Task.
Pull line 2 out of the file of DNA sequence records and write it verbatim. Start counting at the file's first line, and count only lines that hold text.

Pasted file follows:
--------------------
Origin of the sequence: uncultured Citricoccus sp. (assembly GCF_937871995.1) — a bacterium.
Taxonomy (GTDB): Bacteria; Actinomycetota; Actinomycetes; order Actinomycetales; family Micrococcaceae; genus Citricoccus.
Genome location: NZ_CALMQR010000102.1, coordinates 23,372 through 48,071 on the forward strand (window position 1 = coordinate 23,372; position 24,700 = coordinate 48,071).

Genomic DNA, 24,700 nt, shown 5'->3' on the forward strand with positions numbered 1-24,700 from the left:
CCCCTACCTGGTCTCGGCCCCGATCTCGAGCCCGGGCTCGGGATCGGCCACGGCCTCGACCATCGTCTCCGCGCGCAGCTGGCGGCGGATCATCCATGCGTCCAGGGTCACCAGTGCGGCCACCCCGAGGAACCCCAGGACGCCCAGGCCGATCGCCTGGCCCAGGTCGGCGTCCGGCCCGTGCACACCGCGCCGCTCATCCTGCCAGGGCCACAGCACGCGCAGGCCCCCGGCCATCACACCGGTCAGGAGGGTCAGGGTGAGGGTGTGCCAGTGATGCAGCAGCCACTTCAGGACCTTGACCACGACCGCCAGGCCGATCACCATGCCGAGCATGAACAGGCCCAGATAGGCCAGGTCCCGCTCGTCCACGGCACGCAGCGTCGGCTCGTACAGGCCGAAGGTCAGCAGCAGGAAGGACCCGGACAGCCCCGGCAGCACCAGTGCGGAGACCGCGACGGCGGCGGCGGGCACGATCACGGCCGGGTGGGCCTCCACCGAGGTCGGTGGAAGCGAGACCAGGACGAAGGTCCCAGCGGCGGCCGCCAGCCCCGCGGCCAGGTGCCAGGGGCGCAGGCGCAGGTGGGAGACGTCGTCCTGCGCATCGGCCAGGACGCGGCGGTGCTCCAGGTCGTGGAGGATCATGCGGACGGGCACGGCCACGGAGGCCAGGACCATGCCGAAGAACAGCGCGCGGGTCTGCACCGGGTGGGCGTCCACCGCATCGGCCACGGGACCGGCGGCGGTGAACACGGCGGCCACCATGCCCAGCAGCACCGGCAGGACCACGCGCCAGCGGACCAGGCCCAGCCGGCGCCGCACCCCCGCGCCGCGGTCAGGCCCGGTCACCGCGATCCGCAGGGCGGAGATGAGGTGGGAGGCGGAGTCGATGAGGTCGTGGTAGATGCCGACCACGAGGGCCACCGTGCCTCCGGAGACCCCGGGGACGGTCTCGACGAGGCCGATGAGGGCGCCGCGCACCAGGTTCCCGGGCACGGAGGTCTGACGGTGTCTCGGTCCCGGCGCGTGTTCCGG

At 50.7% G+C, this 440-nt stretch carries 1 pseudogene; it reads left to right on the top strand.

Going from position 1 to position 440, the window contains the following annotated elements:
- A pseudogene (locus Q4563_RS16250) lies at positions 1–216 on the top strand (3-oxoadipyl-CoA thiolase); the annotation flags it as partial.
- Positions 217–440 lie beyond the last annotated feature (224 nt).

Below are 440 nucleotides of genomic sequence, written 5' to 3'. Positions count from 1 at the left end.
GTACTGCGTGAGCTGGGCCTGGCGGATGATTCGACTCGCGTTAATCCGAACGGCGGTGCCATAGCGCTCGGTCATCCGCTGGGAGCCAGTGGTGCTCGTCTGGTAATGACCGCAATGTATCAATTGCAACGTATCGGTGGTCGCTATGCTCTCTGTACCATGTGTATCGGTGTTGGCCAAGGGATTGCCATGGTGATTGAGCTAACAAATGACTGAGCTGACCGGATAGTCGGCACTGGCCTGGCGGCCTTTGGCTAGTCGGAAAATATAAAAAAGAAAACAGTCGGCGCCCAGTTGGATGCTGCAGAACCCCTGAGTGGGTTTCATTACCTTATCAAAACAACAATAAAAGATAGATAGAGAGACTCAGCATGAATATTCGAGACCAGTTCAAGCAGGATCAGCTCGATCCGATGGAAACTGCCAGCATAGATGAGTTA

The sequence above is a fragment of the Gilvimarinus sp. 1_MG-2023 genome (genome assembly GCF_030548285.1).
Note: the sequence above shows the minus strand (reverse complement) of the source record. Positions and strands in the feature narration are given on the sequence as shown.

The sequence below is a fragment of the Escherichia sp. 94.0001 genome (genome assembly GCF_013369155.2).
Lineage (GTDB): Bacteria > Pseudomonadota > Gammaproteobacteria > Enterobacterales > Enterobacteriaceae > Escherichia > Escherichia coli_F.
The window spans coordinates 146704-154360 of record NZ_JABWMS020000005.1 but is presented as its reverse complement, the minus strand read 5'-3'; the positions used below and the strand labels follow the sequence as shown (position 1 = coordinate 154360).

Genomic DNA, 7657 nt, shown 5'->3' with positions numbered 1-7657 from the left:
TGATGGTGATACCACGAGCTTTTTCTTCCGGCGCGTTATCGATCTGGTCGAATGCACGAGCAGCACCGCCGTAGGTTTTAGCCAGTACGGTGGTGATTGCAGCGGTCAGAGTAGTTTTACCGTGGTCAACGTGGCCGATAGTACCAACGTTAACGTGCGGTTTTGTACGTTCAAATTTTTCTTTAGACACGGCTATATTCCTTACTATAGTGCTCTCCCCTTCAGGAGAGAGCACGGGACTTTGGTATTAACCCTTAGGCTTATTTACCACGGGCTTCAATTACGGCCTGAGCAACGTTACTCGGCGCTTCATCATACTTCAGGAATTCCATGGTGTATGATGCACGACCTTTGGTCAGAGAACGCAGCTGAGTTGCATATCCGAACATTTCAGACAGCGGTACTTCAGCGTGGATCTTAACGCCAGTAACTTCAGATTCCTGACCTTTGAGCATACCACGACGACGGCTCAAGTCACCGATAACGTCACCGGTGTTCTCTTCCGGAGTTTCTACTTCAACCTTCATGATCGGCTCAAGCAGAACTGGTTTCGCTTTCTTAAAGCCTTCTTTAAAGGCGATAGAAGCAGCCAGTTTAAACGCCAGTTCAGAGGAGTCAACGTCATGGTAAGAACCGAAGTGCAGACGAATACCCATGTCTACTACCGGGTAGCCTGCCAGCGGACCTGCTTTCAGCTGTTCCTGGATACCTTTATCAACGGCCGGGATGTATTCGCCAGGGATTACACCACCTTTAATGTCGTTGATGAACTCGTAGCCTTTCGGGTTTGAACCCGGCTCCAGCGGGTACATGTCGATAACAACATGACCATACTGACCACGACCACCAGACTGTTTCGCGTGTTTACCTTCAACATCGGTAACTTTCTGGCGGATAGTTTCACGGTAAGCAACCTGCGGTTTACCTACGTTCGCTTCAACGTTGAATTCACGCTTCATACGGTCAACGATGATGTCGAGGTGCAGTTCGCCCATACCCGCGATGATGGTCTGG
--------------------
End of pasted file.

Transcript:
Taxonomy (GTDB): Bacteria; Actinomycetota; Actinomycetes; order Actinomycetales; family Micrococcaceae; genus Citricoccus.